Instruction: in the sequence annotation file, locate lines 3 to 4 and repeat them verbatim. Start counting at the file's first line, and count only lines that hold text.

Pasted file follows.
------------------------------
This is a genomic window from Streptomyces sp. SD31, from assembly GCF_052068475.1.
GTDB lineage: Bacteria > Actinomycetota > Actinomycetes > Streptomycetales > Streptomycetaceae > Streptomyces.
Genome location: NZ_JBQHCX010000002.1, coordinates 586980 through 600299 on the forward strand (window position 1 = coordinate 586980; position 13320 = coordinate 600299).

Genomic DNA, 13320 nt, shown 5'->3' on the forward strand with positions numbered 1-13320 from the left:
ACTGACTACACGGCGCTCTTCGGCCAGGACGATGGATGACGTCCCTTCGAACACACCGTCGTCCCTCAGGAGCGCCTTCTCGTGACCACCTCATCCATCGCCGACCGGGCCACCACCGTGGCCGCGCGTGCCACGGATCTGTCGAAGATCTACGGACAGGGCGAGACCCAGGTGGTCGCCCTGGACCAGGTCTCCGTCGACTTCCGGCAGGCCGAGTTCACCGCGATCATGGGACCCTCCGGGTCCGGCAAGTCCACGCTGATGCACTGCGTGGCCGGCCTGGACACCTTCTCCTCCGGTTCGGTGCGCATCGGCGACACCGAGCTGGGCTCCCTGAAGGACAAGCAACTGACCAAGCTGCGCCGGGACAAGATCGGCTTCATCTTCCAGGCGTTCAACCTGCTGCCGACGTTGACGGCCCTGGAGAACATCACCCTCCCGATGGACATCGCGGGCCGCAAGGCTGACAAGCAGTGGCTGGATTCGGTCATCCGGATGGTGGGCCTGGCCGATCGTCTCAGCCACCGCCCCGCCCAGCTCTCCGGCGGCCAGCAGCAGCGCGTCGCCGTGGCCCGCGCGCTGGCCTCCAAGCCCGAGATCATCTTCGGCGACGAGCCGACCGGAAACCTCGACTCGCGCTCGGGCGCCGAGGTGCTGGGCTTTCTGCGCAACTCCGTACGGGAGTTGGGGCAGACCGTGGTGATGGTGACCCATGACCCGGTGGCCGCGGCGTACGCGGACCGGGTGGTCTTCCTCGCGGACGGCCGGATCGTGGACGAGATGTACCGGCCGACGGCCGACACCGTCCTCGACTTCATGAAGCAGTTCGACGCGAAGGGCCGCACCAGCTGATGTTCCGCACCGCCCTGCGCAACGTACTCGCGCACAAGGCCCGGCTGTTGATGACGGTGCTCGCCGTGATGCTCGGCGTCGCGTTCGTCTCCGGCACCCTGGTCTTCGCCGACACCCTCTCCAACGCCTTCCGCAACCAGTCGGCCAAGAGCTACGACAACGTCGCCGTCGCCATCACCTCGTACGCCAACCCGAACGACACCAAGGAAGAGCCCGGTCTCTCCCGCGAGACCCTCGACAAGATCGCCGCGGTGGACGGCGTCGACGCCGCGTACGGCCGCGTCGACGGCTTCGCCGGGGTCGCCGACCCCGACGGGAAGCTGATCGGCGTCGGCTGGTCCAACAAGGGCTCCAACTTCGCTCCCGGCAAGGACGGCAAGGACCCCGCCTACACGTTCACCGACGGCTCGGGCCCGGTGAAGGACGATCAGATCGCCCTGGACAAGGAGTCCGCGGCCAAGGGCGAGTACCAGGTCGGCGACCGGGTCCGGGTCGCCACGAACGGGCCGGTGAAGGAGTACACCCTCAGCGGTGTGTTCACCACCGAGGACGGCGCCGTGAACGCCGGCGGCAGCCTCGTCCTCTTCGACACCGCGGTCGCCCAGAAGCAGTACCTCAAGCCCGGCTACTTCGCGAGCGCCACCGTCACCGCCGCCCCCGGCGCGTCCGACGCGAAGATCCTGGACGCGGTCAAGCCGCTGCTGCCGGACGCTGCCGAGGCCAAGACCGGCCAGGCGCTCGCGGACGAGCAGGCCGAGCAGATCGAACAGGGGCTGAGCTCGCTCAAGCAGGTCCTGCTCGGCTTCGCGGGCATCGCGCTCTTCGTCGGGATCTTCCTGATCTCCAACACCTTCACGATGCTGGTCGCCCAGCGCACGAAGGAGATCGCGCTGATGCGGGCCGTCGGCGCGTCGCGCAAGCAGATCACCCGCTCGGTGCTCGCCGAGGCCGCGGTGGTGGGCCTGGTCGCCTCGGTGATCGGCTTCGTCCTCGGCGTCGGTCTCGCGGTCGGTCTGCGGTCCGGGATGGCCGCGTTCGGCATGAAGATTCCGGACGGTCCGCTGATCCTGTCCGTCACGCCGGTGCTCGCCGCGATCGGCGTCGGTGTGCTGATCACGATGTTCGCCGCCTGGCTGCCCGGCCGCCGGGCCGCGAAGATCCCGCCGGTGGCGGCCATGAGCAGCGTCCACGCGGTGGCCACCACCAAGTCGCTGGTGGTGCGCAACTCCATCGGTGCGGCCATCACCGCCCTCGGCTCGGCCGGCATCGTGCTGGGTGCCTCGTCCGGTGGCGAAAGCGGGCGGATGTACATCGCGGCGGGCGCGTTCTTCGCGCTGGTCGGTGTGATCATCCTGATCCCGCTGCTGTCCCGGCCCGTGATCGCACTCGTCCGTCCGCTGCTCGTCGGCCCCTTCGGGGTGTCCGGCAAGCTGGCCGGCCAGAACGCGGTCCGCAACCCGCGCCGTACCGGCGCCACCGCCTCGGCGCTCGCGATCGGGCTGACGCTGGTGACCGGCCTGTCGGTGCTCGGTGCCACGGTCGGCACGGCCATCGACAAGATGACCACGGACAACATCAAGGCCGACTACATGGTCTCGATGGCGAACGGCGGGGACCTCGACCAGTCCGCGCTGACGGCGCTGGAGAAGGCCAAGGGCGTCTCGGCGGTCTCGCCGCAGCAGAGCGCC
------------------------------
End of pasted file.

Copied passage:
Genome location: NZ_JBQHCX010000002.1, coordinates 586980 through 600299 on the forward strand (window position 1 = coordinate 586980; position 13320 = coordinate 600299).

Genomic DNA, 13320 nt, shown 5'->3' on the forward strand with positions numbered 1-13320 from the left: